Defining the 5 DevOps Principles: CALMS

DevOps is a ubiquitous term these days. I’ve lost count of the job ads that look for DevOps engineers and the products that sell themselves as the ultimate DevOps tool. At its core, DevOps is about principles that successful organizations use to collaborate more effectively.

It’s difficult to define what DevOps means. To help, we have something like CALMS. It’s a framework to assess an organization’s ability to adopt DevOps. Jez Humble coined this acronym in The DevOps Handbook. It stands for culture, automation, lean, measurement, and sharing.

Let’s go over each concept and talk about what they mean.


DevOps, a former colleague of mine is fond of saying, isn’t something you buy or hire. Instead, it’s a philosophy of cross-team empathy and business alignment. You want your teams to proactively take responsibility for the whole software development process, end to end. You want individuals and teams to use systems thinking to fix overarching problems in your organization, not just local issues.

Culture is, thus, a crucial aspect of DevOps. However, you can’t rush it. Culture is fragile. It evolves and grows organically. Every organization has its own pace. Change can be scary, so you’ve got to understand that some people might be reluctant in the beginning.

Without alignment, people won’t feel empowered to break barriers and stretch themselves. Don’t make the mistake of renaming some job titles to DevOps engineer and expect change to follow immediately.


DevOps isn’t a technical artifact, yet automation is one of its core tenets. To iterate quickly, you need tight feedback loops. To achieve those loops, it’s imperative to have high levels of automation.

Manual tasks don’t scale as the organization grows. Moreover, they are error-prone and slow. If your developers spend their time working on mundane busy work, they won’t have time to improve your system. The two practices that are most commonly associated with automation nowadays are continuous delivery and infrastructure as code.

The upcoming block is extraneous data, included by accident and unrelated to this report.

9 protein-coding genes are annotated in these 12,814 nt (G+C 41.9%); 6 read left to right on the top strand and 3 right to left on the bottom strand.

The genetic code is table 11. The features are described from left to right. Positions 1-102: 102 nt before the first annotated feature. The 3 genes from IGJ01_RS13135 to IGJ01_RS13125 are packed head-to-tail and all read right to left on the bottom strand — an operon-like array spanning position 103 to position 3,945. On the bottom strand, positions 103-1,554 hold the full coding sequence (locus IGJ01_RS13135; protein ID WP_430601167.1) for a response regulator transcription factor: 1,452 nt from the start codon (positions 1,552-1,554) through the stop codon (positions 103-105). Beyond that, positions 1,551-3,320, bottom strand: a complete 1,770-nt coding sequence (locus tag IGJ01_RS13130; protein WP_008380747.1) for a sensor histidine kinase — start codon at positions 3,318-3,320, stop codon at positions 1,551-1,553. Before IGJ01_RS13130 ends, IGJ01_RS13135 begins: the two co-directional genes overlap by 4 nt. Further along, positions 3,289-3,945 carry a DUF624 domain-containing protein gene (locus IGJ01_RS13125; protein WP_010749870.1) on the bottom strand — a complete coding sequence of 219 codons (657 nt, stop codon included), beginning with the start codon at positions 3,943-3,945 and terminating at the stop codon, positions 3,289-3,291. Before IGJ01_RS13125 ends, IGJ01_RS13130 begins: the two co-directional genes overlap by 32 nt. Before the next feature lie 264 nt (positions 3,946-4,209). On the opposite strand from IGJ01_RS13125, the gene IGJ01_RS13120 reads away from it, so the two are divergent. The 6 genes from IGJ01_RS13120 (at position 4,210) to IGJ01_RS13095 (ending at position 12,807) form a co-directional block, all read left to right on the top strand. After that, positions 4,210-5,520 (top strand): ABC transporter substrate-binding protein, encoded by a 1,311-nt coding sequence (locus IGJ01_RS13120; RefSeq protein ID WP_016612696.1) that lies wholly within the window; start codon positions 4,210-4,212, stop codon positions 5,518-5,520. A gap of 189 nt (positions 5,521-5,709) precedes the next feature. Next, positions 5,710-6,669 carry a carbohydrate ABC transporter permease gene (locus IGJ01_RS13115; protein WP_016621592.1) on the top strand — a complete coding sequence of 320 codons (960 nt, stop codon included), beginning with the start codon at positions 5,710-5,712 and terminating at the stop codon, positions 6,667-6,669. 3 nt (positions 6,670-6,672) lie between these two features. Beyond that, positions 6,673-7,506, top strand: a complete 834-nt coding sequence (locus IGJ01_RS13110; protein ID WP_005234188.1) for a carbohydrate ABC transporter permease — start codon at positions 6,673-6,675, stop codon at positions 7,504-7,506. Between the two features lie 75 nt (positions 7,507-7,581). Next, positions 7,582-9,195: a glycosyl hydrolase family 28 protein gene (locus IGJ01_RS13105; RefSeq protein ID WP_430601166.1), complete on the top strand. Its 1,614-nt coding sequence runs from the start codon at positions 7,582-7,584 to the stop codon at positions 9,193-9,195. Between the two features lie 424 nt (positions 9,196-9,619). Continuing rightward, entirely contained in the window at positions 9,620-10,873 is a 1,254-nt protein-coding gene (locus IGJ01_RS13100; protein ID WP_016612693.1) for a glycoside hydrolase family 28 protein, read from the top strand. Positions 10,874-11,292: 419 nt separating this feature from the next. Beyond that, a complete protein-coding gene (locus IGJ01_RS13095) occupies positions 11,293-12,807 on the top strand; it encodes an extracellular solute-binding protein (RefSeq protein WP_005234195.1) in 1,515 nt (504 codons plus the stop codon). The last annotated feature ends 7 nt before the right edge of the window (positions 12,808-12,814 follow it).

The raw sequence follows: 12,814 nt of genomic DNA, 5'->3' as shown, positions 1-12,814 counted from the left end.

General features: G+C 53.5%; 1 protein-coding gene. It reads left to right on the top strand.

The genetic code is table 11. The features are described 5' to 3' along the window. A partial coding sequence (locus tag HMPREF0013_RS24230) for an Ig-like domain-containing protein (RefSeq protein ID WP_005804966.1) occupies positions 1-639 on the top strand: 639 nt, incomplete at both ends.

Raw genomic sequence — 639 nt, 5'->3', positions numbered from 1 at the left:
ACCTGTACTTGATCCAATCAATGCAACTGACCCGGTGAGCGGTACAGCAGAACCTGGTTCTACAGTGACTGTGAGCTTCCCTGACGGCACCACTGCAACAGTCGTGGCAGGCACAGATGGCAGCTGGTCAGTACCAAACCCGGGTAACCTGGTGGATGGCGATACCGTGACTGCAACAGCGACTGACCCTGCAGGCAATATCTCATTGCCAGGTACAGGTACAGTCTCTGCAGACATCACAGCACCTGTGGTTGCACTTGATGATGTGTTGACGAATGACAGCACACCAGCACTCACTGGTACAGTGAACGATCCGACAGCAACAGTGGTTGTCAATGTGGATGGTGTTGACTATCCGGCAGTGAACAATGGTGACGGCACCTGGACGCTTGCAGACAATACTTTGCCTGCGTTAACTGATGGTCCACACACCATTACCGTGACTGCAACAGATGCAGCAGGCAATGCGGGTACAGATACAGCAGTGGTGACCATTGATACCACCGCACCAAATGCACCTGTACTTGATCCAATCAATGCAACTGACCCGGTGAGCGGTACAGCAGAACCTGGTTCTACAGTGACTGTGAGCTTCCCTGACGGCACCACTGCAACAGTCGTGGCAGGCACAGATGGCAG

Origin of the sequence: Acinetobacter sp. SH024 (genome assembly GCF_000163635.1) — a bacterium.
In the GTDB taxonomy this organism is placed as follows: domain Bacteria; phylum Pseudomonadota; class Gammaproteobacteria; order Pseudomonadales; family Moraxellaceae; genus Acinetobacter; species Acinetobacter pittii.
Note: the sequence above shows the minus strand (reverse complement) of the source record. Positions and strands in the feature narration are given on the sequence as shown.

Being lean means accepting that failure is inevitable. Instead of trying to prevent or punish failure, you should embrace it as an opportunity to learn. This mindset is closely related to agile software development. Practicing agile doesn’t mean you don’t have a plan, though. It means reacting quickly when new information becomes available. It also means being flexible about rejecting approaches that aren’t working.

You may notice how these principles build on each other. If your culture promotes learning from mistakes, people will naturally experiment more. If you have strong automation, it’s easier to pivot if you change direction. The lesson is to avoid focusing on one single aspect.


Iterating fast only works if you know where you’re going. And for that, you require data. Measuring what you do in the software development process is a non-negotiable precondition to make fact-driven decisions. Otherwise, you leave the door open for politics and feelings to form the basis of your decision process.

Disciplined organizations collect data about everything. They know how their customers interact with their products. Additionally, they also know how their teams develop software.


Lastly, sharing is the glue that ties all the previous principles together. Whenever teams gather new insights or become better at some process, they should share them freely across the organization.

A culture that supports constant sharing fosters constant learning. This is not only good because it upskills everybody, but it also encourages breaking down silos. The best example lies in the DevOps world itself. Initially, the concept started to bring development and operations closer together to deliver more value to customers.

The Meaning of DevOps

In summary, DevOps is about transforming the culture of your organization so that

  • You move faster
  • You’re more efficient
  • You collaborate more effectively

It’s reflected in the five principles (culture, automation, lean, measurement, sharing) that I’ve discussed.

How do you get started with DevOps? There are many resources on the internet about it. However, if you’re interested in a comprehensive course about the topic, check out Cprime’s DevOps Boot Camp . This course is about understanding the meaning and the value of DevOps. It’s also about how to implement its principles in your organization.

DevOps Implementation Boot Camp (ICP-FDO)

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Mario Fernandez
Mario Fernandez
Mario develops software for a living—then he goes home and continues thinking about software because he just can't get enough. He’s passionate about tools and practices, such as continuous delivery. And, he’s been involved in frontend, backend, and infrastructure projects.